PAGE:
F5 Networks Big-IP Grows Up with the Market
F5 Networks on January 29 marked a maturing in the fast growing market for Application Delivery Controllers when it launched a new high-end hardware platform and new release of its Big-IP software.
As customers scale the size of their ADC deployments and add more functions to the devices as well as bandwidth-intensive applications to the network, the need for more horsepower drove the Seattle company to beef up performance.
The new Big-IP 8800 hardware platform doubles the performance of F5 Networks existing high-end Big-IP 8400, racking up a list of faster speeds and feeds. The new hardware platform can handle up to 48,000 SSL (Secure Sockets Layer) transactions per second, provides up to 6 Gigabits per second of compression and supports 8 Gigabits per second of Layer 7 throughput, according to Phillip Pao, product manager in Seattle.
The platform can also handle up to 7.4 million SYN floods per second in a Distributed Denial of Service attack.
F5 Networks achieved those performance gains by implementing DDOS protection in its proprietary Packet Velocity ASIC 10 application specific integrated circuitoffloading that processing from the main processors. More importantly, F5 symmetrically load balances processing across four AMD processors in the core of the Big-IP 8800, thanks to the modularity of its TMOS (Traffic Management Operating System).
"We leveraged the [AMD] chip to load balance so that each processor at any time is fully utilized. Others are less efficient if theyre not doing symmetric processing," said Pao.
Two trends are converging to boost performance requirements for customers: the "explosion of traffic" from bandwidth-intensive or latency-sensitive applications such as voice and video over IP and applications that use the "chatty" XML protocol, and the implementation of more performance boosting functions in a single device, according to Pao.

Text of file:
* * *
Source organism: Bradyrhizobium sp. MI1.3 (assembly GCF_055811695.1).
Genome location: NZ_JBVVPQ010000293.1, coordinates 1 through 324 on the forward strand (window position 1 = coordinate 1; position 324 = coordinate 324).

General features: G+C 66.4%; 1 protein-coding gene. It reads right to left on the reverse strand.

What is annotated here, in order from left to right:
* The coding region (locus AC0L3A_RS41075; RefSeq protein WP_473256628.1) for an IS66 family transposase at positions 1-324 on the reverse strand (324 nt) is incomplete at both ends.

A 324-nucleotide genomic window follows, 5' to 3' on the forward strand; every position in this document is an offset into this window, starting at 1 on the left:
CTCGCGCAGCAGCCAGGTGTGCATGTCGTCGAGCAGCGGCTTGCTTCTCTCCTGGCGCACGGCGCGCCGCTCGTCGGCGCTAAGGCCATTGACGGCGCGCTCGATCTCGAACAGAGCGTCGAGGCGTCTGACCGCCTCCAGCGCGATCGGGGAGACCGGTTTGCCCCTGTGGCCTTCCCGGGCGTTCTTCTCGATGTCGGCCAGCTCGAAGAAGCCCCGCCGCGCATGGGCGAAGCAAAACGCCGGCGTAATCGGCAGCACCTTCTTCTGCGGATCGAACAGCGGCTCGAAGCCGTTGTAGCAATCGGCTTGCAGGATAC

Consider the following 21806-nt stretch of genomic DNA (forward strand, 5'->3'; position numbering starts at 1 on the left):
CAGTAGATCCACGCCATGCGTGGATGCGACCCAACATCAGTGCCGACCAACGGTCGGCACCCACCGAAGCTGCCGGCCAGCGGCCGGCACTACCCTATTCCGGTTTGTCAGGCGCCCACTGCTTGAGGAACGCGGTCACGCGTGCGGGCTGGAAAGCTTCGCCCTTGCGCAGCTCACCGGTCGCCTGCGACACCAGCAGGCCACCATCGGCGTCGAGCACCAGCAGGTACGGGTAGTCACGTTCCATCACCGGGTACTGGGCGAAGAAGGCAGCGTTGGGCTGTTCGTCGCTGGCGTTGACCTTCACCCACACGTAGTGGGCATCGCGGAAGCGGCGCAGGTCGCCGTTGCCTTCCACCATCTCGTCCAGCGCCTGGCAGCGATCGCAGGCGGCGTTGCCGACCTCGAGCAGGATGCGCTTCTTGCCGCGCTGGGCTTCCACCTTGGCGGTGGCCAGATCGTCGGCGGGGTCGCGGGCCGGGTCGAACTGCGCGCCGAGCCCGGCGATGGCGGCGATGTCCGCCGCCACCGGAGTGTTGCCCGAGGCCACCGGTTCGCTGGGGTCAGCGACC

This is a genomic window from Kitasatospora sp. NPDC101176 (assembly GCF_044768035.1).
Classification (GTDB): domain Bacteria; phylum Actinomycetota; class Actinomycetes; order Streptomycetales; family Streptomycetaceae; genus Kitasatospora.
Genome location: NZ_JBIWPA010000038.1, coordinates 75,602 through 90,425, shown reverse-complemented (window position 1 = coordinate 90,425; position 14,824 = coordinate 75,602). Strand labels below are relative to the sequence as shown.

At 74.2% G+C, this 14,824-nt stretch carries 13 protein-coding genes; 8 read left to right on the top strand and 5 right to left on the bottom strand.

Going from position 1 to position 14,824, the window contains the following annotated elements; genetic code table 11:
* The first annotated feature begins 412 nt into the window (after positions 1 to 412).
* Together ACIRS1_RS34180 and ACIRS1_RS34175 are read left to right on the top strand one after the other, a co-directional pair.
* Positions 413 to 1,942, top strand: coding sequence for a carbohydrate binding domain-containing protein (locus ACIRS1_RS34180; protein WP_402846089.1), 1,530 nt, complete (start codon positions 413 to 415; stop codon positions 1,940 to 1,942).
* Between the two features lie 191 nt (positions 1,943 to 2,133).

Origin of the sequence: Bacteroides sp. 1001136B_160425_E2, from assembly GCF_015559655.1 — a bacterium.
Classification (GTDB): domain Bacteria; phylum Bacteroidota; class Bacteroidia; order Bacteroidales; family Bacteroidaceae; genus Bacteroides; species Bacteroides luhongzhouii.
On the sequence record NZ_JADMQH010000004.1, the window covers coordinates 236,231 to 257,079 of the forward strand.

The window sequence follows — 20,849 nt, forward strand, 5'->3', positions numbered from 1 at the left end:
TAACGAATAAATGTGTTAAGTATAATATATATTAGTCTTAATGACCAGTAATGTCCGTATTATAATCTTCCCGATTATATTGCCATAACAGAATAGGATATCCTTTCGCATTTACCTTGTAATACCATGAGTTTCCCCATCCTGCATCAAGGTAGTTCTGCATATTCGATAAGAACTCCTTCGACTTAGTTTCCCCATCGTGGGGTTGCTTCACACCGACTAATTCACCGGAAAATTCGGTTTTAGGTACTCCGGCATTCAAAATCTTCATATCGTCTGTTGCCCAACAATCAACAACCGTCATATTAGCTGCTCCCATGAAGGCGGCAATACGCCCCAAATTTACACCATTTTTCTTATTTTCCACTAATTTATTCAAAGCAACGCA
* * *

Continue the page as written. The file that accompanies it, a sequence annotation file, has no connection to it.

"Were seeing more functionality on a single platform with acceleration, SSL encryption, compression, caching, application security firewalling and basic load balancing. The more you do requires more CPU on your platform to handle all that work," Pao added.
In the new 9.4 release of the Big-IP software, F5 addressed the long lag time in rolling out new applications. As application managers seek to make minor changes to the configuration of Big-IP as they test new applications they are rolling out into production, currently they must wait for as long as a week for over-burdened network managers to make those changes.
F5 added user partitioning to the software, allowing network operators to give those application owners limited access to Big-IP configuration to execute the changes themselves. Such functionality can also be extended to security departments.
"User virtualization allows you to virtualize just what [the application owners] care about so they can self-serve, rather than waiting for a network guy to provision a change," said Pao. "Virtualization creates a safe sandbox. You can define how much power you have to change objects just within your sandbox [partition]."
F5 in the new release also added support for three new protocols, allowing Big-IP controllers to load balance applications across IBM mainframes and other application environments.
The new Big-IP 8800, priced at $89,995, is available now along with Big-IP version 9.4 software.